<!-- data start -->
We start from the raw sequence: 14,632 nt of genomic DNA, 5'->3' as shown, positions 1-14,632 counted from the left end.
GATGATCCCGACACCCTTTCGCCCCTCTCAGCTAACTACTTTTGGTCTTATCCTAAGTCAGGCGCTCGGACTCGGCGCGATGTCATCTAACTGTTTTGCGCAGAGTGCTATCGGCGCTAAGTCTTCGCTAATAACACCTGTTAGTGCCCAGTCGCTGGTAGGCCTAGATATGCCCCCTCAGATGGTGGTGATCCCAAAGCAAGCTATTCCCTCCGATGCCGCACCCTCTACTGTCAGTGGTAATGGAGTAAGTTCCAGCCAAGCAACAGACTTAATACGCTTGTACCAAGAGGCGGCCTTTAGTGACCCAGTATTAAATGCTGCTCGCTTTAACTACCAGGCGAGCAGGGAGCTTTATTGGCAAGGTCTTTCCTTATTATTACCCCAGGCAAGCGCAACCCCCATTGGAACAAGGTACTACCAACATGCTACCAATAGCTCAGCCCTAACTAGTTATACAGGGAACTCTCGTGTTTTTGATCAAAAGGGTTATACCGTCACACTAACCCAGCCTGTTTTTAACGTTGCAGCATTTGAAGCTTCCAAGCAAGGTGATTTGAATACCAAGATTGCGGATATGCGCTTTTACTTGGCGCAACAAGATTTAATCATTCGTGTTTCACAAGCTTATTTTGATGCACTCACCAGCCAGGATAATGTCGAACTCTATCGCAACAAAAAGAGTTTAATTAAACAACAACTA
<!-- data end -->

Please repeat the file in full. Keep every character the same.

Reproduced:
We start from the raw sequence: 14,632 nt of genomic DNA, 5'->3' as shown, positions 1-14,632 counted from the left end.
GATGATCCCGACACCCTTTCGCCCCTCTCAGCTAACTACTTTTGGTCTTATCCTAAGTCAGGCGCTCGGACTCGGCGCGATGTCATCTAACTGTTTTGCGCAGAGTGCTATCGGCGCTAAGTCTTCGCTAATAACACCTGTTAGTGCCCAGTCGCTGGTAGGCCTAGATATGCCCCCTCAGATGGTGGTGATCCCAAAGCAAGCTATTCCCTCCGATGCCGCACCCTCTACTGTCAGTGGTAATGGAGTAAGTTCCAGCCAAGCAACAGACTTAATACGCTTGTACCAAGAGGCGGCCTTTAGTGACCCAGTATTAAATGCTGCTCGCTTTAACTACCAGGCGAGCAGGGAGCTTTATTGGCAAGGTCTTTCCTTATTATTACCCCAGGCAAGCGCAACCCCCATTGGAACAAGGTACTACCAACATGCTACCAATAGCTCAGCCCTAACTAGTTATACAGGGAACTCTCGTGTTTTTGATCAAAAGGGTTATACCGTCACACTAACCCAGCCTGTTTTTAACGTTGCAGCATTTGAAGCTTCCAAGCAAGGTGATTTGAATACCAAGATTGCGGATATGCGCTTTTACTTGGCGCAACAAGATTTAATCATTCGTGTTTCACAAGCTTATTTTGATGCACTCACCAGCCAGGATAATGTCGAACTCTATCGCAACAAAAAGAGTTTAATTAAACAACAACTA